Is it OK to use Domotics or home automation to protect my loved one?

domotics, domotica, home automation

Am I allowed to use Domotics or home automation to protect my loved one?

Domotics are increasingly being used in the care of people with dementia. These are techniques that are used, for example, to monitor via sensors or camera surveillance whether someone is still in bed or moving around the room. But does the use of home automation take enough account of the privacy of the person with dementia?

Domotics can be very useful. Both at home, as your loved one lives independently, and in the nursing home. For example if your loved one tends to wander through the house at night or easily falls out of bed. It can also help healthcare professionals to have more supervision of the ward in a nursing home. But would I like to be observed day and night in my own way through modern techniques? Is someone with dementia not entitled to privacy?

An argument for home automation in dementia is that it is about vulnerable people and they should therefore be closely monitored. But this argument also applies the other way around. It is because people with dementia are already vulnerable, it is important to protect their privacy.

Living safely at home longer with home automation

At the same time, home automation or domotics can help your loved one to live by themselves at home longer. For example, if you know through a sensor whether your loved one left her home independently or has not fallen out of bed. That way you can protect the safety at home for a longer time. This means that someone can stay in her own house for longer due to home automation. A move to a nursing home or other care taking options can be postponed.

The question remains: does that outweigh the violation of the privacy of someone with dementia?

Of course, that question is best answered by your loved one him or herself. Does she want home automation to be used? It becomes more difficult if your loved one can no longer properly decide for him or herself. For example, because she no longer understands the information properly or is unable to properly assess the situation.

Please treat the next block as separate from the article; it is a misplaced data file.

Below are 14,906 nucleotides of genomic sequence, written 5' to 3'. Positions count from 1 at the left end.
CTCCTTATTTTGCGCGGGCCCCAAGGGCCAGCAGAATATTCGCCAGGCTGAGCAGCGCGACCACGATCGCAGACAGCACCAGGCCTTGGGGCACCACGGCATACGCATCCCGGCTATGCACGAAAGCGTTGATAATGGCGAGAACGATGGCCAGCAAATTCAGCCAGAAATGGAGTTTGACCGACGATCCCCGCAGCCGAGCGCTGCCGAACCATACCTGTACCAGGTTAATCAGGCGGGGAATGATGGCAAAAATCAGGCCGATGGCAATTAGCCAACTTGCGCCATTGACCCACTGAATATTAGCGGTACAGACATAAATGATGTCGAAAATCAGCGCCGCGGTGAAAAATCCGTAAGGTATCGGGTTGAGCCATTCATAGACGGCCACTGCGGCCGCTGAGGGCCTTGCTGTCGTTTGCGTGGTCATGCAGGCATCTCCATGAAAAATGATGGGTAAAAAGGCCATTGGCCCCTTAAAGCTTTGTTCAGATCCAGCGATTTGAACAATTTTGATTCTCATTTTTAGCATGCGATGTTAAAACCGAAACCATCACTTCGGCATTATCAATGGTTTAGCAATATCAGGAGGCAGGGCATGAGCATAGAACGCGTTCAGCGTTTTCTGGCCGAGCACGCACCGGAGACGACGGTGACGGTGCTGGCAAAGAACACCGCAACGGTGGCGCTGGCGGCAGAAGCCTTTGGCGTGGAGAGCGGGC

Choose the least invasive option

Do you choose to violate privacy with domotics to protect the safety of your loved one? Then it is important to ensure that the solution is the least invasive option. The solution must be in proportion to the goal that you want to achieve with it. And be suitable for that. These are called the principles of subsidiarity (least invasive option), proportionality (correct relationship to the goal) and efficiency (suitable for the goal to be achieved).

In concrete terms, it means that if possible, you use other things that are less harmful to privacy. For example, you can think of a safer bed, so you have less to monitor whether the person with dementia has fallen out of bed. In addition, you do not, for example, have to hang cameras in the house to monitor whether someone has fallen out of bed, if you can also measure this with a simple sensor. Finally, it means that the sensor must also monitor what it is intended for. If you want to monitor if your loved one does not fall out of bed, the sensor must register this. And don’t go off when your loved one leaves the house.

Can your loved one no longer properly decide on the impact of home automation? Only do it if it is the least invasive solution, has the right relationship to the goal and is suitable for that purpose.

Other posts that might interest you; How you can fight Dementia with technology, Prevent wandering using GPS systems in Dementia

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